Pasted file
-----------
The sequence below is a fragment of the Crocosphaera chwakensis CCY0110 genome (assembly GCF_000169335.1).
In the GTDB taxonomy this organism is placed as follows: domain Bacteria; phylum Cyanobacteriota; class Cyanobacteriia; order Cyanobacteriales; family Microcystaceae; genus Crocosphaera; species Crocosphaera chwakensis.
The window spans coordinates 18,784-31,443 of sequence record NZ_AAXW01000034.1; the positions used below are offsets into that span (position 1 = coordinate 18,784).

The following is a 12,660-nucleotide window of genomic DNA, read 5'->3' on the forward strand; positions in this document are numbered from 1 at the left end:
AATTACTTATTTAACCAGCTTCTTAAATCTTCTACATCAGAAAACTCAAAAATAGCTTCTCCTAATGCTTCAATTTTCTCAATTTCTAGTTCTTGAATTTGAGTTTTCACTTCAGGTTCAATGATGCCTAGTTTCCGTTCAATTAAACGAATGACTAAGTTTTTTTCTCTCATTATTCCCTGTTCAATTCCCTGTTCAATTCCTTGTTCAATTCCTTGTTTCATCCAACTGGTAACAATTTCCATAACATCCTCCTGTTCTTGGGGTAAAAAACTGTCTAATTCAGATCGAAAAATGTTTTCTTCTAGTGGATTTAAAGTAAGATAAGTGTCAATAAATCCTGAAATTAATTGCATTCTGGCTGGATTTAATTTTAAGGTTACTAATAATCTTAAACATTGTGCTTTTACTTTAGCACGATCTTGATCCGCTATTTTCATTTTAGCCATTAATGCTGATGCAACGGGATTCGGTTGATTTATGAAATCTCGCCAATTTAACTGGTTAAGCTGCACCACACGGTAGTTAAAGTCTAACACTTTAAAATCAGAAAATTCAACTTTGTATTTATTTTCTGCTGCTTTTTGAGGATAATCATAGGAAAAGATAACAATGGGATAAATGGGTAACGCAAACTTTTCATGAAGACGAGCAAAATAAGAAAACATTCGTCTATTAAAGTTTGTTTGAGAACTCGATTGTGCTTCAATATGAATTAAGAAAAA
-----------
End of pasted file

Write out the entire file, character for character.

The sequence below is a fragment of the Crocosphaera chwakensis CCY0110 genome (assembly GCF_000169335.1).
In the GTDB taxonomy this organism is placed as follows: domain Bacteria; phylum Cyanobacteriota; class Cyanobacteriia; order Cyanobacteriales; family Microcystaceae; genus Crocosphaera; species Crocosphaera chwakensis.
The window spans coordinates 18,784-31,443 of sequence record NZ_AAXW01000034.1; the positions used below are offsets into that span (position 1 = coordinate 18,784).

The following is a 12,660-nucleotide window of genomic DNA, read 5'->3' on the forward strand; positions in this document are numbered from 1 at the left end:
AATTACTTATTTAACCAGCTTCTTAAATCTTCTACATCAGAAAACTCAAAAATAGCTTCTCCTAATGCTTCAATTTTCTCAATTTCTAGTTCTTGAATTTGAGTTTTCACTTCAGGTTCAATGATGCCTAGTTTCCGTTCAATTAAACGAATGACTAAGTTTTTTTCTCTCATTATTCCCTGTTCAATTCCCTGTTCAATTCCTTGTTCAATTCCTTGTTTCATCCAACTGGTAACAATTTCCATAACATCCTCCTGTTCTTGGGGTAAAAAACTGTCTAATTCAGATCGAAAAATGTTTTCTTCTAGTGGATTTAAAGTAAGATAAGTGTCAATAAATCCTGAAATTAATTGCATTCTGGCTGGATTTAATTTTAAGGTTACTAATAATCTTAAACATTGTGCTTTTACTTTAGCACGATCTTGATCCGCTATTTTCATTTTAGCCATTAATGCTGATGCAACGGGATTCGGTTGATTTATGAAATCTCGCCAATTTAACTGGTTAAGCTGCACCACACGGTAGTTAAAGTCTAACACTTTAAAATCAGAAAATTCAACTTTGTATTTATTTTCTGCTGCTTTTTGAGGATAATCATAGGAAAAGATAACAATGGGATAAATGGGTAACGCAAACTTTTCATGAAGACGAGCAAAATAAGAAAACATTCGTCTATTAAAGTTTGTTTGAGAACTCGATTGTGCTTCAATATGAATTAAGAAAAA